This "raiders" division of the Gaspee. Info website is devoted to information about the Raiders as individuals.

In this section of
Gaspee Raiders
Paul Allen
Ephraim Bowen
Aaron Briggs
Abial Brown
John Brown
Joseph Brown
Joseph Bucklin
Abel Easterbrooks
Nath. Easterbrooks
Capt. Samuel Dunn
Capt. Rufus Greene
Capt. Greenwood
Benjamin Hammond
Joseph Harris
Capt. John Hopkins
Justin Jacobs
Joseph Jencks
Hezekiah Kinnicut
John Kilton
Abner Luther
John Mawney
Simeon Olney
Ezra Ormsbee
Benjamin Page
Capt. S. Potter
Barzilla Richmond
Nath. Salisbury
Capt. Chris. Sheldon
Capt. Shepard
James Smith
Turpin Smith
Capt Swan
Robert Sutton
Capt. Jos.Tillinghast
Capt. Abr.Whipple
Qualification for List
Boat Captains
Raider Connections

Go to
Gaspee History
for history, overall facts, background, results, and analysis of the  1772 attack itself.


Books: American Colonial and Revolutionary War history or the people involved. We have suggestions for you.




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This is a history education and research web site of the
Joseph Bucklin Society.

References in brackets [  ] or in curly brackets {  } on any page in this website are to books, or other materials, listed in the Joseph Bucklin Society Gaspee Bibliography, or to materials held by the Joseph Bucklin Society.

John Kilton
Natalie Robinson lists John Kilton as a Providence resident who was a raider, but says her evidence is a "dubious source" [Robinson.] Unfortunately Robinson did not give citations for her assertion.

There in fact was a John Kilton, born about 1749, died 28 Feb 1824, in Rhode Island, buried in the Coventry Cemetery with his wife Sarah Brayton. ca 1751 - 1 Dec. 1832 . [RI Hist Cemeteries Index.]  This appears to be the John Jenckes Kilton (ca. 1749- 28 Feb 1824) who is the Gaspee Raider.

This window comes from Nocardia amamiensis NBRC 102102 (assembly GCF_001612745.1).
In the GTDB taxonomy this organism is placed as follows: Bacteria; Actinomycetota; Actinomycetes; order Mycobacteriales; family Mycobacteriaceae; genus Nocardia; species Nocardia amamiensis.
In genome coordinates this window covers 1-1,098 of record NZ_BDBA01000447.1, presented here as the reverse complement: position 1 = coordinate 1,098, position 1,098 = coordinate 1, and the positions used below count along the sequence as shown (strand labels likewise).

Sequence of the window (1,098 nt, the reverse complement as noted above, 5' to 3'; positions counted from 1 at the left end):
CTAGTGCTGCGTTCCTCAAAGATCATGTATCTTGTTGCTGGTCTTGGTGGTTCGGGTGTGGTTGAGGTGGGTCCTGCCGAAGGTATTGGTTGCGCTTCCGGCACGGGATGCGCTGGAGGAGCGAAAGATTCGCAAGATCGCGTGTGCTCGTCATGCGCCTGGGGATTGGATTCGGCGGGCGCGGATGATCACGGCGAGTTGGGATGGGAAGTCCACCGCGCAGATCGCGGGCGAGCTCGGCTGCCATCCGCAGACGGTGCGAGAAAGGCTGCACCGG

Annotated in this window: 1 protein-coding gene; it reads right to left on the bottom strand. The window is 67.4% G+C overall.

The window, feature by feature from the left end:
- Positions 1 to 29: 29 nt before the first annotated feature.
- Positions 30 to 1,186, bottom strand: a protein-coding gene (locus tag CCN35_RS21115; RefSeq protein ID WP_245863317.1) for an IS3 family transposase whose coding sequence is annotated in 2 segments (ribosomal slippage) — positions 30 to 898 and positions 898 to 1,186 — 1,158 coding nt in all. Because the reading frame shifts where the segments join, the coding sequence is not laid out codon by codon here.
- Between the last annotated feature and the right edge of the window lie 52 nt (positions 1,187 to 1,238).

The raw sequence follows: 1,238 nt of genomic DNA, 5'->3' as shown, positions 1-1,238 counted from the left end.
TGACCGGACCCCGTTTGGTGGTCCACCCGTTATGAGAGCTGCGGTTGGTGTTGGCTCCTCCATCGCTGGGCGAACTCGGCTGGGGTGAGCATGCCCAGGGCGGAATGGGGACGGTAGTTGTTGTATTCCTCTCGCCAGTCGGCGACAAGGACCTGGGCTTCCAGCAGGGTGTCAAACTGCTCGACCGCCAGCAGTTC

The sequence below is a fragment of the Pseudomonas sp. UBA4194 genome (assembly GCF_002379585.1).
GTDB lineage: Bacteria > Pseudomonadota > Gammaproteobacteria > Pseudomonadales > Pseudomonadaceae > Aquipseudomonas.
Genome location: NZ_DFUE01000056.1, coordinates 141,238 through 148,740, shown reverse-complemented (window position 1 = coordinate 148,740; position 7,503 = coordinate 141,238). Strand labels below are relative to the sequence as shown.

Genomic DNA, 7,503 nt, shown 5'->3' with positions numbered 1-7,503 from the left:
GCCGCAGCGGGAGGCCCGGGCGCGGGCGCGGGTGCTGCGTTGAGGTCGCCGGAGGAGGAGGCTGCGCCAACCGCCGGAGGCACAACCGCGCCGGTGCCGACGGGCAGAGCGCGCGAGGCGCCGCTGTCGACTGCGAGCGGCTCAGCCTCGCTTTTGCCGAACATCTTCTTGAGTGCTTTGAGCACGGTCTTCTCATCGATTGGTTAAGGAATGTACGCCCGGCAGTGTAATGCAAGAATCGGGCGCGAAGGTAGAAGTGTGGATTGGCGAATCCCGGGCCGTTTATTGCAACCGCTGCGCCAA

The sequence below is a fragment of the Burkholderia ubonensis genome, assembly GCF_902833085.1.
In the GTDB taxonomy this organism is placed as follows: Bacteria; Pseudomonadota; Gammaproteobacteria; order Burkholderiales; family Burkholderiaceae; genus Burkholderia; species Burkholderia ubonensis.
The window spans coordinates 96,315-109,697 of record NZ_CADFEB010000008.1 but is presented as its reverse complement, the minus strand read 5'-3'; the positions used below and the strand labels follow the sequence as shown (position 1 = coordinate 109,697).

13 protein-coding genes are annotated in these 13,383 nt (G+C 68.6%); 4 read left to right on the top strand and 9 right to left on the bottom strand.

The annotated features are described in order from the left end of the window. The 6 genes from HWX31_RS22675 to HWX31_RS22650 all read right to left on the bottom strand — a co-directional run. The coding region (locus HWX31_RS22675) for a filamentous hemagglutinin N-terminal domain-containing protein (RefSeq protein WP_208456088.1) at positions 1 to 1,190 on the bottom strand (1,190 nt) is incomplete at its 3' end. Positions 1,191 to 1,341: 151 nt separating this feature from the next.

Transactions of The Rhode Island Society for the Encouragement of Domestic Industry in the Year 1861 (Providence: Knowles, Anthony & Co. 1862. p147-148) lists a Caleb Kilton and says of Caleb's father --- John Jenckes Kilton --- that he " was one of those who opened the great drama of the American Revolution, by the destruction of the Gaspee, in 1772. During the war that followed, in common with his fellow-citizens, he was frequently in active service in the field. He was in Sullivan's expedition to the island of Rhode Island, in 1778,--and in the battle which followed the retreat of the Americans, the barrel of his gun was heated, by repeated discharges, to such a degree as to compel him to desist from reloading it. He used to relate, that a soldier near him on that occasion, was struck by a spent musket ball on his front teeth with such force as to displace four of them. Nothing dismayed, added the ball and the four teeth to the next charge in his gun, with the wish, expressed in terms more forcible than pious, that the redcoats might derive some advantage from them. [John Jenckes Kilton]... resided in Providence in 1772, but removed to Scituate before the birth of Caleb [in October 6, 1781]."